Follow-up to Global Warming vs. Space Race

Follow-up to Global Warming vs. Space Race

February 6th, 2007 | Posted in Science & Tech, Space

Synchronicity, or maybe just the luck of a vague clue about the issues, strikes today. I posted yesterday about a coming budget tension between space (defense, weapons, and exploration) and climate change mitigation. Well, today, Wired is displaying an article headlined: Bush Budget Funds NASA, Cuts EPA, by Luke O’Brien. The article suggests that we may see some of that argument rear its head over this budget.

It’s a “horns of a dilemna” choice: Our future depends on finding a way to fund both.
The new space race is the next cold war. The consequences of being left out, or losing balance so that we are threatened with space-based weapons we can’t defend against are unthinkable. On the flip side, what an opportunity — if we have the moral fortitude and negotiating skills — to create a better governance model!

The idea that getting to space will save the human race is just as dangerous. It is not an easy place to live. We must save our cradle, since virtually all of us that were born here will die here, and so will our children and our children’s children and…

The right answer is to start focusing on these issues, which are longer term, and to find some way, any way, to spend fewer resources on Iraq. If we don’t, this war may cost us our future. Literally. If we think potential terrorists in Iraq are bad, imagine space-based terrorists.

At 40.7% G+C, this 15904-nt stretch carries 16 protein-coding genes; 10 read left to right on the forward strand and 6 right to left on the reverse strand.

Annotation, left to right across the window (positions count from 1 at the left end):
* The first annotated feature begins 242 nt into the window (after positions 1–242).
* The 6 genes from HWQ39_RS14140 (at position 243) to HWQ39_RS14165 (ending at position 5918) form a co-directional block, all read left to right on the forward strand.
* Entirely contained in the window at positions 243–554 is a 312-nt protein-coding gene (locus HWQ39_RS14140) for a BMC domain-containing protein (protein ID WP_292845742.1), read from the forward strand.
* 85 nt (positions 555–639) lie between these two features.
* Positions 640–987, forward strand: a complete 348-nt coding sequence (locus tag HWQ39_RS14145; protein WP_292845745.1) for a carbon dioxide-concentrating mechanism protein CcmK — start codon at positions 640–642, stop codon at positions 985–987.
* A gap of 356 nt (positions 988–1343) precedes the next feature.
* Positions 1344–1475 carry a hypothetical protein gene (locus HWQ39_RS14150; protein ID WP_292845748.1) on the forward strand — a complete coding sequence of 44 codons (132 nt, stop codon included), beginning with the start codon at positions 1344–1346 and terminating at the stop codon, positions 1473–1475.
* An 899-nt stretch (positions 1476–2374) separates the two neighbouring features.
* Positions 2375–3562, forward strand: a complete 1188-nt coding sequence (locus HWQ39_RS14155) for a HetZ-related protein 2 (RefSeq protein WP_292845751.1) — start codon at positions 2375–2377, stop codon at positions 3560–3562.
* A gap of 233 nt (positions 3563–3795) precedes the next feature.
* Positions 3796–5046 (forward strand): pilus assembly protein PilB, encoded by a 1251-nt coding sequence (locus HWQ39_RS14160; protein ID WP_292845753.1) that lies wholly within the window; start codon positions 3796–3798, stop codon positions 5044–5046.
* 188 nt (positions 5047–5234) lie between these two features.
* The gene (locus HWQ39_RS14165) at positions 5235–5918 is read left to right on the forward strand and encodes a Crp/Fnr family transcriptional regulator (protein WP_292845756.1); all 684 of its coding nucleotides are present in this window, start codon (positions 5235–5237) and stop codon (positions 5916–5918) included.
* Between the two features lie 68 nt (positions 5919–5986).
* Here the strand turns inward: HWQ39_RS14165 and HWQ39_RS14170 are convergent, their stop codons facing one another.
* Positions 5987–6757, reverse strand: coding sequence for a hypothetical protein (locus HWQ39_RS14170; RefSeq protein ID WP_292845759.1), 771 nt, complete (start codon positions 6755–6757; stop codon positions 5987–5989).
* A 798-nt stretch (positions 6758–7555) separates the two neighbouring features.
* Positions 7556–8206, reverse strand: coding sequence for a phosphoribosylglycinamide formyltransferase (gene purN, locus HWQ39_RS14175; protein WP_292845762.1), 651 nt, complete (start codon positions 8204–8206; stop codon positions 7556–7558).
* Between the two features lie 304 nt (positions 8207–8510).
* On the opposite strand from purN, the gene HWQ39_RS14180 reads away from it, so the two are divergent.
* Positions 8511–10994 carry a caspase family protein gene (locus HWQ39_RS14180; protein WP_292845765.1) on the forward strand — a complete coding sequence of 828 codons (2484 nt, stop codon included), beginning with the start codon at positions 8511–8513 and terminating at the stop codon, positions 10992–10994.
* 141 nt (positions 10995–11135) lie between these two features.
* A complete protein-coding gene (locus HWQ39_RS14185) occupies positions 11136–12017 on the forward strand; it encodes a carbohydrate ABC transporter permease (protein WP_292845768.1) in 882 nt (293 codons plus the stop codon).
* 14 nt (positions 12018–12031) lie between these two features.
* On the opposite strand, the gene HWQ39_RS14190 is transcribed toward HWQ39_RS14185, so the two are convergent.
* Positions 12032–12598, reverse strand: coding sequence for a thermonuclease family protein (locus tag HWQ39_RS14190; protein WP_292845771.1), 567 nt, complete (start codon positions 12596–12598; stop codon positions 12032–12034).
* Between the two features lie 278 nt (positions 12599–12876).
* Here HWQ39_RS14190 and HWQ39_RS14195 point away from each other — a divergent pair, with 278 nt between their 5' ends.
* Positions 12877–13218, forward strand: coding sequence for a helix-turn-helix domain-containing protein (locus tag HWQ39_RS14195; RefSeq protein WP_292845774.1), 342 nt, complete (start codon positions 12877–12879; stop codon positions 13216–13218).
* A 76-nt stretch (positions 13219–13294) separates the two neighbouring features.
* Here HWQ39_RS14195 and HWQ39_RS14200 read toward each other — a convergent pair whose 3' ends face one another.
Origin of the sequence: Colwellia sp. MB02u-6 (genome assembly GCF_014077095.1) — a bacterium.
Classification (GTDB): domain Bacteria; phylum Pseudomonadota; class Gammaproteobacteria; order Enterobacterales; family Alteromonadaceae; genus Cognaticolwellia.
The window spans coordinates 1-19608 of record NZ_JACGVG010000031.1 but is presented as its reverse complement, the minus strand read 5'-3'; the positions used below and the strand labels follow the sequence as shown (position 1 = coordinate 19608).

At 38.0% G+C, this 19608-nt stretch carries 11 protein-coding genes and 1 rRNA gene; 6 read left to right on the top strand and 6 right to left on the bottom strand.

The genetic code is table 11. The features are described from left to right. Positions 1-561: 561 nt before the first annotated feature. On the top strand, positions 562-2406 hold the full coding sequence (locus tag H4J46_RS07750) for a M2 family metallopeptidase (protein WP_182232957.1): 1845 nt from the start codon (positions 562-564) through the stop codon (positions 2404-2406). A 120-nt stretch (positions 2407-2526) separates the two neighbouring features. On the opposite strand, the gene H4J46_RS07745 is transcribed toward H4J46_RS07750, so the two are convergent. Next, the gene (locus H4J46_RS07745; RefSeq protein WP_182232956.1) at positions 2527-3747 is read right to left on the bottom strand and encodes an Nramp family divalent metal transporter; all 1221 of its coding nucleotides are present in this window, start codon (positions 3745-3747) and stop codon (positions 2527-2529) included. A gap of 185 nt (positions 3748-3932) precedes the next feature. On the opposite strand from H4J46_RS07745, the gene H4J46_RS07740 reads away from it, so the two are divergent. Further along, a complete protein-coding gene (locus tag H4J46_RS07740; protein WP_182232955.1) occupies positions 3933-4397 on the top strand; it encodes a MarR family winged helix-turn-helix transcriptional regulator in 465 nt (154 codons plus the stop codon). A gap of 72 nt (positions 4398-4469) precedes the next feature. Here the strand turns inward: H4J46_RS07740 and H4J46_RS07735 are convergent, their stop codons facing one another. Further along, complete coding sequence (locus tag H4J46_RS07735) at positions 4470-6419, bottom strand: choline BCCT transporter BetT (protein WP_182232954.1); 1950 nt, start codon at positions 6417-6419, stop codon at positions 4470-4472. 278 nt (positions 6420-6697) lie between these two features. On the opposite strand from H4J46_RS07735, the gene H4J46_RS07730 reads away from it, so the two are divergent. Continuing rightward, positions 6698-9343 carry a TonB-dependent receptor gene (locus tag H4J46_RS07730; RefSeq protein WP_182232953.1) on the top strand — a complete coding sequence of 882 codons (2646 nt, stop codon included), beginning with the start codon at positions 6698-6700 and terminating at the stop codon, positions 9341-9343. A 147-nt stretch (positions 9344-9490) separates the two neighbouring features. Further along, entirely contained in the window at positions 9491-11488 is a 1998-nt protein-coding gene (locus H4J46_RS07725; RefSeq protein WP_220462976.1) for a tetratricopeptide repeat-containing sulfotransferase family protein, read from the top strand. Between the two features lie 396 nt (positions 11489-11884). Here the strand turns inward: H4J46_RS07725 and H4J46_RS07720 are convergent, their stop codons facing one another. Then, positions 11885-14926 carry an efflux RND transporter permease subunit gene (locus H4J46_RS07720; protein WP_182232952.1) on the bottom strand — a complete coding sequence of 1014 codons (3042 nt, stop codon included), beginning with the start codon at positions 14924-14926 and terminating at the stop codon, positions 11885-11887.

Brenda Cooper

About Brenda Cooper

Brenda Cooper is a writer, a technology professional, and a futurist. Brenda writes science fiction, fantasy, poetry, and non-fiction. Two of her novels, The Silver Ship and the Sea and Edge of Dark, have won the Endeavour Award for the best science fiction or fantasy book written by a Pacific Northwest author. Wilders was also short-listed for the P.K. Dick award. She is also currently the Director of Information Technology at Lease Crutcher Lewis, a premier Pacific Northwest builder. Her love of technology, science, and science fiction combines to drive her interest in the future, and she delivers keynote addresses in the future a few times a year.

1 Comment

  1. The Next Generation Spokesman   |   Jun 5, 2007

    True, I agree that we need to save our “cradle” as you put it. But regardless of our efforts Earth won’t last forever, now mind you this won’t affect our generation or many of the future ones. In my opinion we should explore space now, so that when it comes down to the time when future generations NEED to leave Earth humans will have already set up places for them to go, and have some experience living in space. Space may very well be a hard place to live but… if humans can build up the courage to blow them selves up for radical religious movements, I think we can tough it out in Space.